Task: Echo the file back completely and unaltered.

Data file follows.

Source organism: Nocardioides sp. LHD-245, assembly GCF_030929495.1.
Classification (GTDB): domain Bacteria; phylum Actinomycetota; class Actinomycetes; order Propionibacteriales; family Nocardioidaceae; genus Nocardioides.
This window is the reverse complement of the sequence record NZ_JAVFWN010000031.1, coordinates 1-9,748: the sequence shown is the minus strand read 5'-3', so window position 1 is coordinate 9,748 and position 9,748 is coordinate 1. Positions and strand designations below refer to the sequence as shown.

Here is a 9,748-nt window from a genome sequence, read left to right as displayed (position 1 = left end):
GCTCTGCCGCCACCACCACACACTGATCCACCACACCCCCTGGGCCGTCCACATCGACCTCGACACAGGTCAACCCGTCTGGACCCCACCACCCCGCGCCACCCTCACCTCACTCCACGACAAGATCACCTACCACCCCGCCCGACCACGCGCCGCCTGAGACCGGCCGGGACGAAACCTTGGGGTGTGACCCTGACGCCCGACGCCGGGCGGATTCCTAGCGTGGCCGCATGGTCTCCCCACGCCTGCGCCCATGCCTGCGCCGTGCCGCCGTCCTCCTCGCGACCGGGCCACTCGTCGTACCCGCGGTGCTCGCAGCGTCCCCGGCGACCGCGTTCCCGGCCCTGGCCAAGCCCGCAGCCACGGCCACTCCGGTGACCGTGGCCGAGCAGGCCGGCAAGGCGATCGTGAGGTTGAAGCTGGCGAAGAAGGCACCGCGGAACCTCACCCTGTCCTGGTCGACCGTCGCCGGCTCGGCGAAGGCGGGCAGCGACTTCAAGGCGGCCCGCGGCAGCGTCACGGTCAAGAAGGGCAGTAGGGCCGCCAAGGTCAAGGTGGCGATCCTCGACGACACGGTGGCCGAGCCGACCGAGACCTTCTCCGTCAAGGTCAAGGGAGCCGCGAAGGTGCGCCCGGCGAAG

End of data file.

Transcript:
Source organism: Nocardioides sp. LHD-245, assembly GCF_030929495.1.
Classification (GTDB): domain Bacteria; phylum Actinomycetota; class Actinomycetes; order Propionibacteriales; family Nocardioidaceae; genus Nocardioides.
This window is the reverse complement of the sequence record NZ_JAVFWN010000031.1, coordinates 1-9,748: the sequence shown is the minus strand read 5'-3', so window position 1 is coordinate 9,748 and position 9,748 is coordinate 1. Positions and strand designations below refer to the sequence as shown.

Here is a 9,748-nt window from a genome sequence, read left to right as displayed (position 1 = left end):
GCTCTGCCGCCACCACCACACACTGATCCACCACACCCCCTGGGCCGTCCACATCGACCTCGACACAGGTCAACCCGTCTGGACCCCACCACCCCGCGCCACCCTCACCTCACTCCACGACAAGATCACCTACCACCCCGCCCGACCACGCGCCGCCTGAGACCGGCCGGGACGAAACCTTGGGGTGTGACCCTGACGCCCGACGCCGGGCGGATTCCTAGCGTGGCCGCATGGTCTCCCCACGCCTGCGCCCATGCCTGCGCCGTGCCGCCGTCCTCCTCGCGACCGGGCCACTCGTCGTACCCGCGGTGCTCGCAGCGTCCCCGGCGACCGCGTTCCCGGCCCTGGCCAAGCCCGCAGCCACGGCCACTCCGGTGACCGTGGCCGAGCAGGCCGGCAAGGCGATCGTGAGGTTGAAGCTGGCGAAGAAGGCACCGCGGAACCTCACCCTGTCCTGGTCGACCGTCGCCGGCTCGGCGAAGGCGGGCAGCGACTTCAAGGCGGCCCGCGGCAGCGTCACGGTCAAGAAGGGCAGTAGGGCCGCCAAGGTCAAGGTGGCGATCCTCGACGACACGGTGGCCGAGCCGACCGAGACCTTCTCCGTCAAGGTCAAGGGAGCCGCGAAGGTGCGCCCGGCGAAG